Monday, February 24, 2014

Babes in Spyland

Since I'm at Dean and Kris' anthology workshop this week my friend, Jo Ann Schneider, has graciously agreed to make Ninja Keyboard part of her blog tour. Every blog on the tour has a different character bio and snippet from her novel, Babes in Spyland. There's a link to her blog at the bottom of this post if you want to read the other bios, as well as the Amazon link so you can buy a copy of this fun book.

Agent Amphibian Queen:

Height: 5’-9”
Years with The Super Secret Agency: 2
Preferred Gun: Kahr P9
Strength: Stealthy, subtle and artistic. Blends in.
Weakness: Tiny things. She thinks they’re adorable.
Name origin: Something involving a frog. She doesn’t talk about it.

The aromatic garland of white orchids, yellow lilies, and baby blue morning glory hung over the metal detector like drapes, failing to hide the dirty, off-white housing underneath. Even after calling in a third florist and an extra bundle of greenery, Super Secret Agent Amphibian Queen couldn’t figure out how to disguise the machine.

“Maybe a few more on this side,” she said, squinting her eyes in an attempt to picture the results of her suggestion. The sun beat down on them like a hammer, and she really wanted a cool, refreshing Hilly Dew.

“It’s a metal detector,” Agent Bunnynose said, crossing her arms over her stomach and glaring. Sweat plastered the stray tendrils of hair to the back of her neck. “It’s not supposed to be pretty.”

Amphibian Queen ignored her partner. Agent Bunnynose had been rampaging since they’d touched down in LA the day before. She must be at a delicate time of the month, Amphibian Queen decided. She would need to send someone for snacks. Agent Bunnynose was prone to random acts of violence if not kept sufficiently fed.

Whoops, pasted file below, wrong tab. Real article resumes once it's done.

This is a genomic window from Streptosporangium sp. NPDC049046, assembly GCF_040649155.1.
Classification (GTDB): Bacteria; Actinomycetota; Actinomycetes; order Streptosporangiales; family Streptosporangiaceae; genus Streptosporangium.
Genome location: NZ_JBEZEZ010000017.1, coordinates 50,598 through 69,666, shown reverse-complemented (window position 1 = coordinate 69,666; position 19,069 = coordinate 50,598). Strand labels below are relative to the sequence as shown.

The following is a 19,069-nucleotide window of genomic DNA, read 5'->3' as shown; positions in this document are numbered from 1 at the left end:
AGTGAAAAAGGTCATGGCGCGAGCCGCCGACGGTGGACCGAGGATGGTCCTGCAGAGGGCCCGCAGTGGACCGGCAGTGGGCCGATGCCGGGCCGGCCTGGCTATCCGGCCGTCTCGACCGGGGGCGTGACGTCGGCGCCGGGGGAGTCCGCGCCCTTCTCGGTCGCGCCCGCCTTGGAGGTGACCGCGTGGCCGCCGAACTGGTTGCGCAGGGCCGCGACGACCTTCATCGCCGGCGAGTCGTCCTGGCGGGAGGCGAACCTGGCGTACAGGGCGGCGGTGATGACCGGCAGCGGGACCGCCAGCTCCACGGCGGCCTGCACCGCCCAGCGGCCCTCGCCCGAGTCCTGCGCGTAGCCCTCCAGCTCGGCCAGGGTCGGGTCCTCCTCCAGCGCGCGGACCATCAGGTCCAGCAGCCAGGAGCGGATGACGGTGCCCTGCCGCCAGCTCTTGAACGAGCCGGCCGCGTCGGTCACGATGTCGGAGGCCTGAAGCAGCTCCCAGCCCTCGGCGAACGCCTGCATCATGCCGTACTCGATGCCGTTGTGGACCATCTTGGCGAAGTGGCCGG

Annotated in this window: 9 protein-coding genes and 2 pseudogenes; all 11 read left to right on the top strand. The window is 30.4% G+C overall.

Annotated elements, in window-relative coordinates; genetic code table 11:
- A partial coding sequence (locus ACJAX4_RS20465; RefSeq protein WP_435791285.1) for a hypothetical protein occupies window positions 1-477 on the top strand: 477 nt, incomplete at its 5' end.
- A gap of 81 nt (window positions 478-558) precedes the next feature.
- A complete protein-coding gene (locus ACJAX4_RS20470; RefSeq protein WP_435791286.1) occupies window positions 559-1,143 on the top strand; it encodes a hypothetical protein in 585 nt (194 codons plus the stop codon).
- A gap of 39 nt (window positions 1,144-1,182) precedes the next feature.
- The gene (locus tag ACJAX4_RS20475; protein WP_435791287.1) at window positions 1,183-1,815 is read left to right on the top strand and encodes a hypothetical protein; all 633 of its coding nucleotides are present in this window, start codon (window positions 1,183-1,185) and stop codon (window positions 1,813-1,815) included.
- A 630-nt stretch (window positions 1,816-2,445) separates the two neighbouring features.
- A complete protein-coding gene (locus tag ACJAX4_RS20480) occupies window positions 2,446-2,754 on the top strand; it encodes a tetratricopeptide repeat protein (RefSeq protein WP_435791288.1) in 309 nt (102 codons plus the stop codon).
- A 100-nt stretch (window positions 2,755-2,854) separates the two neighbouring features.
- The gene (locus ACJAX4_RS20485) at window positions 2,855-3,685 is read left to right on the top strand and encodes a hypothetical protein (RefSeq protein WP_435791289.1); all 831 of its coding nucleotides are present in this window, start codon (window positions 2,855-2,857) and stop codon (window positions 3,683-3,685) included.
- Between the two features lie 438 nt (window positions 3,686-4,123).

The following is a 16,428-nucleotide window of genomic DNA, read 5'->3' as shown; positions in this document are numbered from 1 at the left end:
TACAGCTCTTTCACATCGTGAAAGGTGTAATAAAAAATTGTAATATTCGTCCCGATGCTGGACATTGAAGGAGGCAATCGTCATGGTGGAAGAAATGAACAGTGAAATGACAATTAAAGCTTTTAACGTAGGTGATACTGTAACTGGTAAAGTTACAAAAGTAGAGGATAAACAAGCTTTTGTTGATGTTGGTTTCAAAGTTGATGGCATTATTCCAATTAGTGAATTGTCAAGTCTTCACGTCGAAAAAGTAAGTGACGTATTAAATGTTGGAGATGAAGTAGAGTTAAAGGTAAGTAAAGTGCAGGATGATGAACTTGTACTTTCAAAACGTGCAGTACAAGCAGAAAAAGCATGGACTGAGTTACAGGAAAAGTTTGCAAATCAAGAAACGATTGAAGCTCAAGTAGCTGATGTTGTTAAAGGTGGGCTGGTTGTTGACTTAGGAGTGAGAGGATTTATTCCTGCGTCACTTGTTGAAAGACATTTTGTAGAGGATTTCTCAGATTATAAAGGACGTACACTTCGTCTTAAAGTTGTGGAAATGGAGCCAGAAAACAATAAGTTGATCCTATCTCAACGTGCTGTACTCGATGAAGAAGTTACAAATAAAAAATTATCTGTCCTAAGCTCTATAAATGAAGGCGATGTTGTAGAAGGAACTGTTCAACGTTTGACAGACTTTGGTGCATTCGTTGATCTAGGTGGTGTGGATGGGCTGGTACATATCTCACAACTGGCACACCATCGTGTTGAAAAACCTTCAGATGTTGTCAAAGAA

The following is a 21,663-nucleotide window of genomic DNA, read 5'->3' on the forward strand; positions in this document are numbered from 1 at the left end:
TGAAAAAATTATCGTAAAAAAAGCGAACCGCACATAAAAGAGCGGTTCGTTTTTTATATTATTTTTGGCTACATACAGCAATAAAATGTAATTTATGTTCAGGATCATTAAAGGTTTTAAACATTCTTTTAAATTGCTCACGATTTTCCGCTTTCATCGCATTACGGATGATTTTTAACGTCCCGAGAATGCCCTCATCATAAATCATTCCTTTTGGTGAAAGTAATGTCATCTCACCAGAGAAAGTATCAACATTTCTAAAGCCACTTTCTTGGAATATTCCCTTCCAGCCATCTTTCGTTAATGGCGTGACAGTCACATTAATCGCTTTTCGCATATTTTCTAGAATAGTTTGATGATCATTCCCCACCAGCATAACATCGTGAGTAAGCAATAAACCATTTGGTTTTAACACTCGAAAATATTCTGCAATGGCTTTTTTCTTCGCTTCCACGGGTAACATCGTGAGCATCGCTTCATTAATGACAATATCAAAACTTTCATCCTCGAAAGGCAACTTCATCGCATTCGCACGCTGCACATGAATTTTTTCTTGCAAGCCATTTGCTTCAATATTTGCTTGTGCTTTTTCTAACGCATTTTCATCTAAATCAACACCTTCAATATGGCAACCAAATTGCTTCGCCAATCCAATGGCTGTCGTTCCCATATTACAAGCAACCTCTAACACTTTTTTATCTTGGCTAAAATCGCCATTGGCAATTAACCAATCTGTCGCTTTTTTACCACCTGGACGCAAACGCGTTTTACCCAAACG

Monday, February 17, 2014

When the little things aren't so little

Back in October I picked up a stack of advances at a trade show. Most of the titles were YA spring releases and they all sounded really good. Last week I started reading one during lunch. I'm not going to say which book nor by whom because it was that disappointing.

I had high hopes for this book. It was by an author whose previous work had received praise on a prominent morning show, the title filled a much neglected area of the market, and the author possessed the expertise to make the unique nature of the story work. The parts of the story that fell within the author's expertise were great, and exactly what I'd hoped they would be. So why the disappointment?

Because the author doesn't understand modern teenagers.

Oh, the book had the angst, the relationship drama, and mischief elements right. What the author erred on was how teens use of technology. In one scene the protagonist and friends headed out to their favorite hangout for an afternoon of fun. On the way they turned on the car radio. Now, most of the teens I know would plug in the iPod or connect to their favorite internet radio station on either the in-dash system or on their smart device. I'll admit that it's not out of the realm of possibility that they would tune into the local popular music station on a car radio. Unfortunately, the author didn't have them listening to a music station. No, they were listening to an NPR news report.

Maybe the teens the author knows are different, but all the teens I know wouldn't listen to NPR news for love or money. It's not that they don't care about world events, it's that they don't have the patience or the desire to listen to the persistent monotone of NPR's reporters. Heck, I don't have the patience or desire and I'm twice their age. If teens want information they're going to look for it on the internet. Even if they're on the go, they're still going to turn to their phone or tablet before they even consider TV or radio.

Teens are smart. I mean, scary smart. I recently stumbled across a photo of a High School classroom. The teacher had put information on the overhead screen and gave the class permission to take notes. Rather than use pencil and paper, all of the students were taking a photo of the screen with their phones.

Like I said, scary smart.